The process begins with removing most of the flesh and meat from the skull. Then it goes into a tub of the beetles, where they are left to do their job.

“The bugs can do a large bear head in about 24 hours and a deer head in about half that,” Mitchell said. “It takes me longer to prep a skull then it takes for the bugs to do their job.”

Next, the tissue-free skull goes into a bucket of water and Dawn dish detergent to degrease it.

“When the bugs are done eating the flesh the skulls are a dark brown because of all the fat that is consumed by the animals,” he said. “Carnivores are worse than herbivores because of the fat content in their diet, so a bear skull is very oily compared to a deer or a bird.”

Then Mitchell uses a mixture of hair bleach and baby powder to make a paste that begins the whitening process.

“I don’t use chlorine bleach because it makes the bones brittle and they break,” he said.

Once the bleach and powder paste is dry, a toothbrush is used to remove it. If the desired shade of white is not achieved, a second coat is applied. After that, if the customer so desires, the finished skull is then mounted to a plaque.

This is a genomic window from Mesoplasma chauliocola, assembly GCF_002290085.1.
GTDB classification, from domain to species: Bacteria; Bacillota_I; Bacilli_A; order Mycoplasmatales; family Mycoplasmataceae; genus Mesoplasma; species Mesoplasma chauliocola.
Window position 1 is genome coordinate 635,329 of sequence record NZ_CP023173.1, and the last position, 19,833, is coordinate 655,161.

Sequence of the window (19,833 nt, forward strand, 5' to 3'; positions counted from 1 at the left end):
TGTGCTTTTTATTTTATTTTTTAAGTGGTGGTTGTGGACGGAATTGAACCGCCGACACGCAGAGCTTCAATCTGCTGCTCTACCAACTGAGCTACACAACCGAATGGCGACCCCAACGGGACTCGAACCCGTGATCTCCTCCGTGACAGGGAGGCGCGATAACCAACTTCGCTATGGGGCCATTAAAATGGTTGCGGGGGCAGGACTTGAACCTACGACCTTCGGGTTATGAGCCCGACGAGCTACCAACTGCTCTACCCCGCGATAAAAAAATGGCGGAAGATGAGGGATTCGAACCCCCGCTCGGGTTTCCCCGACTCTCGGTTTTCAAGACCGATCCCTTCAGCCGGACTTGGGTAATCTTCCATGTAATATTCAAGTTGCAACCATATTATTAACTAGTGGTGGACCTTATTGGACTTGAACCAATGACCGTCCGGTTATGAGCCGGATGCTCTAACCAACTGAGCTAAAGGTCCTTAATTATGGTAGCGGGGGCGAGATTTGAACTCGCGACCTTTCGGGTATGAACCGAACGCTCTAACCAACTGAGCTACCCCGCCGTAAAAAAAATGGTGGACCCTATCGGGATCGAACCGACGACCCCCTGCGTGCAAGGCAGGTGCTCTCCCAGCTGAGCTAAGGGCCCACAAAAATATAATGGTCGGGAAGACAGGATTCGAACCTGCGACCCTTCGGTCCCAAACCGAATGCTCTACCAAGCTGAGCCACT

“I do make my own plaques, I like that as much as doing the skulls in most cases,” Mitchell said.

Staying busy has become less of an issue for Mitchell during the last few years and the majority of the skulls he processes are bear and deer.

“Seventy-five percent of my work is bear but it really depends on the season,” he said. “A shoulder mount runs about $500, so a skull mount is a cheap alternative.”

Mitchell will be the first to admit that he is still honing his skills and with every skull he learns something new.

“I’m always amazed that the majority of what I learn comes out of the mistakes I’ve made. I had to pass up a moose head a while back and it killed me to have to do it, but I didn’t think I had the space,” he said. “The I found out from a friend that does this for a living in Arkansas that Vaseline at the base of the rack keeps the beetles from getting at them, so I learned that you don’t need a big tub to fit a 50-inch moose in, you only need one big enough to fit just the head in. I guess that was a good lesson for me. I could have done a half a dozen moose last year at about 300 bucks a piece if I had known, but now I do.”

In the future he would like to be able to make a living making skull mounts and he would like to use what he does as an educational tool as well. He feels the subject matter is interesting, especially for younger students that are studying the life cycle of animals, anatomy of animal skulls and even forensic science.

“I would love to be able to visit classrooms and give talks on the what the bugs do and how they do it,” he said. “What would be more perfect to be able to pass on information about something I have a passion for?”

Anyone interested in Mitchell's services can contact him at thebugshedme@gmail.com, or visit his website at thebugshed.webs.com.

Camden Herald reporter Dwight Collins can be reached at 236-8511 or dcollins@courierpublicationsllc.com.